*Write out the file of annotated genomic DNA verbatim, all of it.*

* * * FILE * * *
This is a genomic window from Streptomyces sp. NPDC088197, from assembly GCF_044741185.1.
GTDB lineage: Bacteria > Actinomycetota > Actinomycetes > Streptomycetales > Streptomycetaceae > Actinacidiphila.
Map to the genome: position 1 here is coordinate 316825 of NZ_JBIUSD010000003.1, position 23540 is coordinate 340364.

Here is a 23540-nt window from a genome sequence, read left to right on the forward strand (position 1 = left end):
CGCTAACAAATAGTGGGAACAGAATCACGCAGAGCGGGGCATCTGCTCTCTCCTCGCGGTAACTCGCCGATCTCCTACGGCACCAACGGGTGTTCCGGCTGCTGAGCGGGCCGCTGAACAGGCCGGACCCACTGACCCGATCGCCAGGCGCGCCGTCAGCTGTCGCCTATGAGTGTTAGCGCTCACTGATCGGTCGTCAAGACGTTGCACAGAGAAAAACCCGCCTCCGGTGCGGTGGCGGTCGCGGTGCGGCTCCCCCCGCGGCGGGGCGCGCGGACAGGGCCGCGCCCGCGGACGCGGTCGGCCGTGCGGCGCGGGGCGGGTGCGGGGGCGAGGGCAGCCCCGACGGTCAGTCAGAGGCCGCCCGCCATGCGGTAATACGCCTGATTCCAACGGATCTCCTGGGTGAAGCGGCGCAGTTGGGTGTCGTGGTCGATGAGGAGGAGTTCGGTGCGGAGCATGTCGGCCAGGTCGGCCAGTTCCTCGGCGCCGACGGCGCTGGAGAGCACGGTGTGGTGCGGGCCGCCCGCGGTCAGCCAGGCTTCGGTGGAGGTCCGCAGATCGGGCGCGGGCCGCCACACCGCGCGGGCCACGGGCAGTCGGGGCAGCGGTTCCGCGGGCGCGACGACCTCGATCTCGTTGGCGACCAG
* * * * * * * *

This is a genomic window from Streptomyces sp. NPDC088197, from assembly GCF_044741185.1.
GTDB lineage: Bacteria > Actinomycetota > Actinomycetes > Streptomycetales > Streptomycetaceae > Actinacidiphila.
Map to the genome: position 1 here is coordinate 316825 of NZ_JBIUSD010000003.1, position 23540 is coordinate 340364.

Here is a 23540-nt window from a genome sequence, read left to right on the forward strand (position 1 = left end):
CGCTAACAAATAGTGGGAACAGAATCACGCAGAGCGGGGCATCTGCTCTCTCCTCGCGGTAACTCGCCGATCTCCTACGGCACCAACGGGTGTTCCGGCTGCTGAGCGGGCCGCTGAACAGGCCGGACCCACTGACCCGATCGCCAGGCGCGCCGTCAGCTGTCGCCTATGAGTGTTAGCGCTCACTGATCGGTCGTCAAGACGTTGCACAGAGAAAAACCCGCCTCCGGTGCGGTGGCGGTCGCGGTGCGGCTCCCCCCGCGGCGGGGCGCGCGGACAGGGCCGCGCCCGCGGACGCGGTCGGCCGTGCGGCGCGGGGCGGGTGCGGGGGCGAGGGCAGCCCCGACGGTCAGTCAGAGGCCGCCCGCCATGCGGTAATACGCCTGATTCCAACGGATCTCCTGGGTGAAGCGGCGCAGTTGGGTGTCGTGGTCGATGAGGAGGAGTTCGGTGCGGAGCATGTCGGCCAGGTCGGCCAGTTCCTCGGCGCCGACGGCGCTGGAGAGCACGGTGTGGTGCGGGCCGCCCGCGGTCAGCCAGGCTTCGGTGGAGGTCCGCAGATCGGGCGCGGGCCGCCACACCGCGCGGGCCACGGGCAGTCGGGGCAGCGGTTCCGCGGGCGCGACGACCTCGATCTCGTTGGCGACCAG